I was also impressed with how children and young people were very much involved in the conception of the performances even from a young age, and in ways that encouraged their full participation.

The theatre appears to be responding more to younger children than ever before and they have had several recent, in-house productions aimed at young audiences. There is also a belief that all expressions of theatre are important to children’s social development and emotional well-being. In addition to training its own programme facilitators, the theatre works alongside nursery nurses and youth workers to further develop their practice.

In terms of youth programmes, there appears to be a genuine commitment to supporting any young person who wants to become involved in theatre. Unlike many organisations, resources do not become inaccessible when a young person turns 18. The theatre recognises its vital role in encouraging creativity and young people can access subsidised programmes up until the age of 24.

Many of these initiatives resonate well with some of our learning on MACYS about children and young people’s citizenship and participation rights, as well as children and young people’s experiences of growing up in contemporary societies and how these experiences could be enriched by the state, communities and professionals.

Letters from Tanzania

Last week MACYS alumna Camilla Jones contributed to our blog series explaining how MACYS had informed her practice with children. This week, MACYS alumnus Rogasian Massue tells us about his work and studying on MACYS. Rogasian joined the MACYS programme in 2011 as a full-time student. Rogasian is an experienced practitioner from Tanzania having worked at the Amani Children’s Home in Moshi for a number of years. Below, in the form of a letter, he shares his experiences of working with street children in Moshi and reflects on the contribution that the MACYS programme made to his professional development.

Dear Melissa,

I hope this email finds you ok. My apology for not having responded to your email sooner. It was nothing more than being caught up with lots of urgent things that landed on my desk over the last couple of days.

I am excited to hear from you again after nearly one plus years since I last got in touch with Rachel Burr. It is even more excitingto learn that you are now taking lead as a convenor of MACYS and that we will get to hear about Sussex stories from the blog.

I am still in Moshi working for Amani Children’s home and in the same capacity as a programme coordinator.

Amani Children’s Home is growing fast; since last year we have had new big projects and new staffing. On the other hand, we have been striving to improve our work practices so that we can give better services to the children we support. More and more children are enjoying our services and about 250 boys and girls in school programmes, from preschool to University level.

I was excited to come back to Amani after one year of study at Sussex. The MACYS programme made a difference in my life that will have long lasting impact on myself and the children I work with here at Amani. Notwithstanding some challenges I face in addressing some behaviour problems of some of the children I work with, there is a reward in every little step I make towards helping the children getting out of some of the problematic conditions they were in before when they lived on the streets.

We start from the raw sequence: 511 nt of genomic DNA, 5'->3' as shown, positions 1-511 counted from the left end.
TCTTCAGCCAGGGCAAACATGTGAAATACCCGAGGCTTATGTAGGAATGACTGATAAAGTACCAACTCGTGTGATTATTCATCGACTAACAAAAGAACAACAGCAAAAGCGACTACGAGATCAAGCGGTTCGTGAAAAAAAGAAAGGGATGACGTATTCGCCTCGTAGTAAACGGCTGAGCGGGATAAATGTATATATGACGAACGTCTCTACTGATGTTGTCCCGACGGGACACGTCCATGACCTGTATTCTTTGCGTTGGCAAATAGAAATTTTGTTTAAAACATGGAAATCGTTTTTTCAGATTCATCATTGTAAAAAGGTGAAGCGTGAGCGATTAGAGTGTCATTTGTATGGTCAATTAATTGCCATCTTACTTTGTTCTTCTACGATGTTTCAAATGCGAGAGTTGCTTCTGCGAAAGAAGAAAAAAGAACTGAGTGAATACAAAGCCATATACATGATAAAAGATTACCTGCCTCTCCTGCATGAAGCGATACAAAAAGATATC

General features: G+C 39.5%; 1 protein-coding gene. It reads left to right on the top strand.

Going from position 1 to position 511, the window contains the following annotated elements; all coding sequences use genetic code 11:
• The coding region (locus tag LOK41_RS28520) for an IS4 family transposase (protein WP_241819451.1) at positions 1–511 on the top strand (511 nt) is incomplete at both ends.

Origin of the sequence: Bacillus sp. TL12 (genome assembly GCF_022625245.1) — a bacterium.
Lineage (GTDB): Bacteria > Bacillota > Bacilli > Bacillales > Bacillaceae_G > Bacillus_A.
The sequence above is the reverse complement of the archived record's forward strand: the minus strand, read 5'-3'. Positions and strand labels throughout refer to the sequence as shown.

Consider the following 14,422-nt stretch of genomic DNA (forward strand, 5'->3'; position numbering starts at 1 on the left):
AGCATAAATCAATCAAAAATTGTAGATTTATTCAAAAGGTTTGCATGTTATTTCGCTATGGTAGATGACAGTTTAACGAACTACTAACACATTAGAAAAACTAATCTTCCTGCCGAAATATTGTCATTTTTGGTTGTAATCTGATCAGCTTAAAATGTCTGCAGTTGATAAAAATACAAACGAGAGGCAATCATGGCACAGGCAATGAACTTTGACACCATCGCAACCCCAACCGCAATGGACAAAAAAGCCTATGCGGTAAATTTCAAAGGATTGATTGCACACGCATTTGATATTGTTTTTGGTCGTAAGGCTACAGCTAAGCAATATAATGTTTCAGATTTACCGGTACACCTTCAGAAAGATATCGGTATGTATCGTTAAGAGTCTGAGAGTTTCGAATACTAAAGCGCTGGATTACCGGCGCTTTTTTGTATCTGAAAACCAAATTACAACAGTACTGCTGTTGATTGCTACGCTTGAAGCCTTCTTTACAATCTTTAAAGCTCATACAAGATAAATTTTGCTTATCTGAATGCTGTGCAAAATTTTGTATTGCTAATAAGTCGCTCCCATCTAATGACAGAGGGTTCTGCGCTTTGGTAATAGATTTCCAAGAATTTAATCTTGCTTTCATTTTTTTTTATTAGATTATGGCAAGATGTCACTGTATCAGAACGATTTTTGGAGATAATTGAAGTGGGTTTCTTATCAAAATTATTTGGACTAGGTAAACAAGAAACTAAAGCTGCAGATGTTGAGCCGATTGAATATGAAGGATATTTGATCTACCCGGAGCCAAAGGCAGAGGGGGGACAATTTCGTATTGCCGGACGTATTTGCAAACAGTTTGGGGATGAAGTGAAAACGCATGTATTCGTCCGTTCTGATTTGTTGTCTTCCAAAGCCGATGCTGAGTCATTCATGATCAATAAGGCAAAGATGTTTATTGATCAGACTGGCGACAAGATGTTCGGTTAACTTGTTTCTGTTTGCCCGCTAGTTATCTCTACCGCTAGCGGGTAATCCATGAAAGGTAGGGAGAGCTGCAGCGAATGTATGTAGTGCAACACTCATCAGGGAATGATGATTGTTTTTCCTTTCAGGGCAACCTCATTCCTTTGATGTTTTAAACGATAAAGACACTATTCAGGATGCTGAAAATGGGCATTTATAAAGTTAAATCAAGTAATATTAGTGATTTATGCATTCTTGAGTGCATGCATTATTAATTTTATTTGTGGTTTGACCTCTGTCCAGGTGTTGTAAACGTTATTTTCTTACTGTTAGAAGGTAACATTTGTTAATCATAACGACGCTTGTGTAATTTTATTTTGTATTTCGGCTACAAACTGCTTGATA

The work I do here is overwhelming, due in no small part to the changes I see happening in the children I am in contact with. Children often come to us labelled with very serious behaviour problems that makes people think that the child has an “unmanageable childhood” and personality. Over time and working closely with these children talented, skilled and future-focused children emerge.

My own research has now confirmed that with patience, shared experience and relevant skills a lost childhood could possibly be regained, thus opening a new chapter of life to a child. This is where I see the MACYS programme serving as a necessary platform for young and novice professionals to come together, share experiences and find some possible consensus towards supporting children who live in different cultures and conditions.


Celebrating World Social Work Day 2014

The MA in Childhood and Youth Studies at Sussex sits in the Department of Social Work and Social Care, and draws on key social work concerns such as the promotion of social change and social justice and creative ways of working with children and young people.  In celebration of World Social Work Day (March 18) we are running a week long blog series about Social Work at Sussex and beyond which you can catch up on hereIn the meantime, and in a continuation of our MACYS blog series we hear below from alumna Camilla Jones  who joined the programme in its first year as a full-time student with an undergraduate degree in English Literature and five years experience working with children and child protection systems in the humanitarian sector. Below Camilla reflects on what brought her to the MACYS programme and Sussex, as well as where she finds herself now professionally.